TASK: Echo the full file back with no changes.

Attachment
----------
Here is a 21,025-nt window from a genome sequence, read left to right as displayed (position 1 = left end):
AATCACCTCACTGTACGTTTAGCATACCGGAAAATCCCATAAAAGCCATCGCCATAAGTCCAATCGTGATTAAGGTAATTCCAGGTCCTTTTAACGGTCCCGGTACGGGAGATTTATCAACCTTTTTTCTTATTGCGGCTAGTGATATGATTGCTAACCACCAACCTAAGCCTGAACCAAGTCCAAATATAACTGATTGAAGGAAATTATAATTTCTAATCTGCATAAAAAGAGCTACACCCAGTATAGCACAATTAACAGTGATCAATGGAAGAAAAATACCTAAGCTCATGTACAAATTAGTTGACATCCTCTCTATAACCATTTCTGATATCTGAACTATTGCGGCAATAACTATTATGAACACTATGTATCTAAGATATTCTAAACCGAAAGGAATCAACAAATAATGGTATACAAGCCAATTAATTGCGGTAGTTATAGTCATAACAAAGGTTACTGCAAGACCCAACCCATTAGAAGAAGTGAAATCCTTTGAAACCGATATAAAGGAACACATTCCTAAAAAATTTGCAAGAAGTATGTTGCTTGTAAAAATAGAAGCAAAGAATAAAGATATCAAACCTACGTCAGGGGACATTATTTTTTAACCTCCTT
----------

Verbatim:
Here is a 21,025-nt window from a genome sequence, read left to right as displayed (position 1 = left end):
AATCACCTCACTGTACGTTTAGCATACCGGAAAATCCCATAAAAGCCATCGCCATAAGTCCAATCGTGATTAAGGTAATTCCAGGTCCTTTTAACGGTCCCGGTACGGGAGATTTATCAACCTTTTTTCTTATTGCGGCTAGTGATATGATTGCTAACCACCAACCTAAGCCTGAACCAAGTCCAAATATAACTGATTGAAGGAAATTATAATTTCTAATCTGCATAAAAAGAGCTACACCCAGTATAGCACAATTAACAGTGATCAATGGAAGAAAAATACCTAAGCTCATGTACAAATTAGTTGACATCCTCTCTATAACCATTTCTGATATCTGAACTATTGCGGCAATAACTATTATGAACACTATGTATCTAAGATATTCTAAACCGAAAGGAATCAACAAATAATGGTATACAAGCCAATTAATTGCGGTAGTTATAGTCATAACAAAGGTTACTGCAAGACCCAACCCATTAGAAGAAGTGAAATCCTTTGAAACCGATATAAAGGAACACATTCCTAAAAAATTTGCAAGAAGTATGTTGCTTGTAAAAATAGAAGCAAAGAATAAAGATATCAAACCTACGTCAGGGGACATTATTTTTTAACCTCCTT